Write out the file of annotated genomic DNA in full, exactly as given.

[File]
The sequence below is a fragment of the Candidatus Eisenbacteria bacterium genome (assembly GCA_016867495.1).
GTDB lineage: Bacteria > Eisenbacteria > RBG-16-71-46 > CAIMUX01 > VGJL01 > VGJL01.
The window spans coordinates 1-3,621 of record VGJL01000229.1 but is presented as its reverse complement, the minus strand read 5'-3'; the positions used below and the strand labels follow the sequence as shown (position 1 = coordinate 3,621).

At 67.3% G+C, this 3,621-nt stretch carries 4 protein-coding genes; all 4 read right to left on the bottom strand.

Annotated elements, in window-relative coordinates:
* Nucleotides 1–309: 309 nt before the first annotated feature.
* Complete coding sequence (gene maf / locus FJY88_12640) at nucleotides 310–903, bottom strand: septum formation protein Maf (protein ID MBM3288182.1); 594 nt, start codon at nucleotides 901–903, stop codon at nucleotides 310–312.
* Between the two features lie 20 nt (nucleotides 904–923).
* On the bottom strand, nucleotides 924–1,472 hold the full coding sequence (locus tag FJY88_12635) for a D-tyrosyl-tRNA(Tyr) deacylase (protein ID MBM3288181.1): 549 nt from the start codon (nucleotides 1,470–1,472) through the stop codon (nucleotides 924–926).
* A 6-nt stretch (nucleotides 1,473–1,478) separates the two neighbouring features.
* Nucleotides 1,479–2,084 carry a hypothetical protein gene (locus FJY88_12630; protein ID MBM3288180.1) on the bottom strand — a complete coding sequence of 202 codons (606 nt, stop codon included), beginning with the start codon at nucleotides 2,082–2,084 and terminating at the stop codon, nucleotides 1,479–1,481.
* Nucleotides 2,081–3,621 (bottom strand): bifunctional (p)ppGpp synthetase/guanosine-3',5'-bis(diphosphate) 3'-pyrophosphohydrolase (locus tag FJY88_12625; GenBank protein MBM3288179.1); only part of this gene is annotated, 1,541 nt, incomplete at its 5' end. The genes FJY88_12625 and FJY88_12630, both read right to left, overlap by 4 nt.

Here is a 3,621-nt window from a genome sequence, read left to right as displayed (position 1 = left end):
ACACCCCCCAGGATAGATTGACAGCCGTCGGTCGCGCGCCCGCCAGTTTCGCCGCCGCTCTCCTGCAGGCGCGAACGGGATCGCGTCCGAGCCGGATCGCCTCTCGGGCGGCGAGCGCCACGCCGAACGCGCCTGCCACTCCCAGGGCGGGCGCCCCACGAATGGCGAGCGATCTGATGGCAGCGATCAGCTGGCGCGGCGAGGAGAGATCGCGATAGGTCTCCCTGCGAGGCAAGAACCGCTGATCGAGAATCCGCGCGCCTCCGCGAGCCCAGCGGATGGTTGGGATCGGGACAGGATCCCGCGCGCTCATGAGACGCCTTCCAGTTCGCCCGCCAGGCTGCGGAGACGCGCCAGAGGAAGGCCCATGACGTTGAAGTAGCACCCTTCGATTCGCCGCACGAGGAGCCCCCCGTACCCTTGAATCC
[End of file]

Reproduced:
The sequence below is a fragment of the Candidatus Eisenbacteria bacterium genome (assembly GCA_016867495.1).
GTDB lineage: Bacteria > Eisenbacteria > RBG-16-71-46 > CAIMUX01 > VGJL01 > VGJL01.
The window spans coordinates 1-3,621 of record VGJL01000229.1 but is presented as its reverse complement, the minus strand read 5'-3'; the positions used below and the strand labels follow the sequence as shown (position 1 = coordinate 3,621).

At 67.3% G+C, this 3,621-nt stretch carries 4 protein-coding genes; all 4 read right to left on the bottom strand.

Annotated elements, in window-relative coordinates:
* Nucleotides 1–309: 309 nt before the first annotated feature.
* Complete coding sequence (gene maf / locus FJY88_12640) at nucleotides 310–903, bottom strand: septum formation protein Maf (protein ID MBM3288182.1); 594 nt, start codon at nucleotides 901–903, stop codon at nucleotides 310–312.
* Between the two features lie 20 nt (nucleotides 904–923).
* On the bottom strand, nucleotides 924–1,472 hold the full coding sequence (locus tag FJY88_12635) for a D-tyrosyl-tRNA(Tyr) deacylase (protein ID MBM3288181.1): 549 nt from the start codon (nucleotides 1,470–1,472) through the stop codon (nucleotides 924–926).
* A 6-nt stretch (nucleotides 1,473–1,478) separates the two neighbouring features.
* Nucleotides 1,479–2,084 carry a hypothetical protein gene (locus FJY88_12630; protein ID MBM3288180.1) on the bottom strand — a complete coding sequence of 202 codons (606 nt, stop codon included), beginning with the start codon at nucleotides 2,082–2,084 and terminating at the stop codon, nucleotides 1,479–1,481.
* Nucleotides 2,081–3,621 (bottom strand): bifunctional (p)ppGpp synthetase/guanosine-3',5'-bis(diphosphate) 3'-pyrophosphohydrolase (locus tag FJY88_12625; GenBank protein MBM3288179.1); only part of this gene is annotated, 1,541 nt, incomplete at its 5' end. The genes FJY88_12625 and FJY88_12630, both read right to left, overlap by 4 nt.

Here is a 3,621-nt window from a genome sequence, read left to right as displayed (position 1 = left end):
ACACCCCCCAGGATAGATTGACAGCCGTCGGTCGCGCGCCCGCCAGTTTCGCCGCCGCTCTCCTGCAGGCGCGAACGGGATCGCGTCCGAGCCGGATCGCCTCTCGGGCGGCGAGCGCCACGCCGAACGCGCCTGCCACTCCCAGGGCGGGCGCCCCACGAATGGCGAGCGATCTGATGGCAGCGATCAGCTGGCGCGGCGAGGAGAGATCGCGATAGGTCTCCCTGCGAGGCAAGAACCGCTGATCGAGAATCCGCGCGCCTCCGCGAGCCCAGCGGATGGTTGGGATCGGGACAGGATCCCGCGCGCTCATGAGACGCCTTCCAGTTCGCCCGCCAGGCTGCGGAGACGCGCCAGAGGAAGGCCCATGACGTTGAAGTAGCACCCTTCGATTCGCCGCACGAGGAGCCCCCCGTACCCTTGAATCC